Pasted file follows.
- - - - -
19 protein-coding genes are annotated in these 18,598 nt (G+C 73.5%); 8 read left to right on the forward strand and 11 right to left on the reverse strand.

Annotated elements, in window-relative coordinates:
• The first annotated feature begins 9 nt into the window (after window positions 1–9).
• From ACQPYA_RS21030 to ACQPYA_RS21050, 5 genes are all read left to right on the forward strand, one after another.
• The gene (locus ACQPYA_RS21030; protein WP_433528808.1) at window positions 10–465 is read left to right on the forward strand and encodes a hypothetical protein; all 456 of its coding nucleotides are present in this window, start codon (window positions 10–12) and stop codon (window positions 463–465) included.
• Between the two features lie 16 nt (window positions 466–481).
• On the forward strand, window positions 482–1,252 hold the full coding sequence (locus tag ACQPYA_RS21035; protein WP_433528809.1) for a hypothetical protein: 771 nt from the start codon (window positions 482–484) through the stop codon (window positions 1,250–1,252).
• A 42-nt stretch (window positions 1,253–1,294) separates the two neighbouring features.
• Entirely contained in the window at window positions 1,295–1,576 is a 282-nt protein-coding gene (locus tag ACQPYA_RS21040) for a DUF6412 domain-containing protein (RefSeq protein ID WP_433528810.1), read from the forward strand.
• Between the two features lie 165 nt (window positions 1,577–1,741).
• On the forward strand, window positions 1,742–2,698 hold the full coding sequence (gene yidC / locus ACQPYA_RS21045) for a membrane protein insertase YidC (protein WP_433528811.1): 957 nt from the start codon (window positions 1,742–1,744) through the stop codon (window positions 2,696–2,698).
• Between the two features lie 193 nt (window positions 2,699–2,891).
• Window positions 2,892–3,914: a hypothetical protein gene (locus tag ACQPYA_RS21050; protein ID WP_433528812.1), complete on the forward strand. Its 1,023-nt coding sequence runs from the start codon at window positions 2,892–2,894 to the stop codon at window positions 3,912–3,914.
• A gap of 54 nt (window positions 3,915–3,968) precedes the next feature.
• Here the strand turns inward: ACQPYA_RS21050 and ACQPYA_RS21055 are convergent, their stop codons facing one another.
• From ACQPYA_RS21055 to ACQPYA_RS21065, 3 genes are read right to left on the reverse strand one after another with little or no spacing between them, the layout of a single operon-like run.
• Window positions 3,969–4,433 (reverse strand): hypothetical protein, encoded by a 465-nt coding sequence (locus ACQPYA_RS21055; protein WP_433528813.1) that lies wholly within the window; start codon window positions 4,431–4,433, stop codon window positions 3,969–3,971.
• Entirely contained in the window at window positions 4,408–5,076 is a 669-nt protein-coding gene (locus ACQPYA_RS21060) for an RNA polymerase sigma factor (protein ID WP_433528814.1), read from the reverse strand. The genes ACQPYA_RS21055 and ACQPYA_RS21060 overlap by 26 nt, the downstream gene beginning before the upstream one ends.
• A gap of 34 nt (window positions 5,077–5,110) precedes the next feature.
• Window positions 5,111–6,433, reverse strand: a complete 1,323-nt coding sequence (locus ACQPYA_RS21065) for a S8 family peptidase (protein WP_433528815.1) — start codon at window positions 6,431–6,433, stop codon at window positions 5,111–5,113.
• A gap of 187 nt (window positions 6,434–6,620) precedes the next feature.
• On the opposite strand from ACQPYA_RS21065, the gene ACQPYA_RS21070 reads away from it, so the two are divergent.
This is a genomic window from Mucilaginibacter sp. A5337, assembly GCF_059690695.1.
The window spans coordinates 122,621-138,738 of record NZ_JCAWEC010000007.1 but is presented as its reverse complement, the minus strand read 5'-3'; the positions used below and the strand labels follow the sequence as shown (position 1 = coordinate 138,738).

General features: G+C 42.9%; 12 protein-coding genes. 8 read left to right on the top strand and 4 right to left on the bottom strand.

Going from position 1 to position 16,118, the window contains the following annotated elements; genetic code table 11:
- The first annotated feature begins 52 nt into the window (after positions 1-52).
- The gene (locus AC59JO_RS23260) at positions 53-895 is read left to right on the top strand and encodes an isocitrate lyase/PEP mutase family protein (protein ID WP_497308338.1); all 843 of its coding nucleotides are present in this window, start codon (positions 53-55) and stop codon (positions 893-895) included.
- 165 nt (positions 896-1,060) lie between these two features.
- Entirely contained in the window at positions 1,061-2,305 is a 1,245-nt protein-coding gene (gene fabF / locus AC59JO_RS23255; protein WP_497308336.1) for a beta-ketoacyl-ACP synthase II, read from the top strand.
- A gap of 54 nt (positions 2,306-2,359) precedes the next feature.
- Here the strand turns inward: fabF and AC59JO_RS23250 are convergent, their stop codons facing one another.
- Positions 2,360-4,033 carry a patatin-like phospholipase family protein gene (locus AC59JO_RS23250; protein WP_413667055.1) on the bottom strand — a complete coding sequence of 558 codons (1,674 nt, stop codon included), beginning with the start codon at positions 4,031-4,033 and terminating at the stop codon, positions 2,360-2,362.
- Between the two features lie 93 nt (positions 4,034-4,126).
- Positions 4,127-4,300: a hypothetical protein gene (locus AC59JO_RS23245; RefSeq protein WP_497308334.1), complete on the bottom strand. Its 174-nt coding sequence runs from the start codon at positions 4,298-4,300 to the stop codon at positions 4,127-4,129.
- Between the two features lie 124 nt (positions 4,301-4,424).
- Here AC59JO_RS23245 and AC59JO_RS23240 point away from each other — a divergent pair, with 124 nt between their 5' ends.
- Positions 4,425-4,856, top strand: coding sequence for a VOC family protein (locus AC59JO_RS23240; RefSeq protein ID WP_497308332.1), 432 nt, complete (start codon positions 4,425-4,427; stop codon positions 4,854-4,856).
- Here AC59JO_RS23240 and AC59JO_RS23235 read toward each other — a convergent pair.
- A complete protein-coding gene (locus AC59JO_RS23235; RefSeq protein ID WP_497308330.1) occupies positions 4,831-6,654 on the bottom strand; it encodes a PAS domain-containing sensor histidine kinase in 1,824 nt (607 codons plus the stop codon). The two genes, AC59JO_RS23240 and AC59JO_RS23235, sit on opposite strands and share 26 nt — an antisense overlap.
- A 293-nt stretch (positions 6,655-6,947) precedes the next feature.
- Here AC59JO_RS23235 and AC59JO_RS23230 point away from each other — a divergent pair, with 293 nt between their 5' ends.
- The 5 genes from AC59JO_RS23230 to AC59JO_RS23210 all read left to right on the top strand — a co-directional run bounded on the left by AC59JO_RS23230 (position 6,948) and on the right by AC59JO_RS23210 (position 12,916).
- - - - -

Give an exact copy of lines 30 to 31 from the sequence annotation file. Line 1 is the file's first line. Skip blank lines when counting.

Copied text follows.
- Entirely contained in the window at positions 1,061-2,305 is a 1,245-nt protein-coding gene (gene fabF / locus AC59JO_RS23255; protein WP_497308336.1) for a beta-ketoacyl-ACP synthase II, read from the top strand.
- A gap of 54 nt (positions 2,306-2,359) precedes the next feature.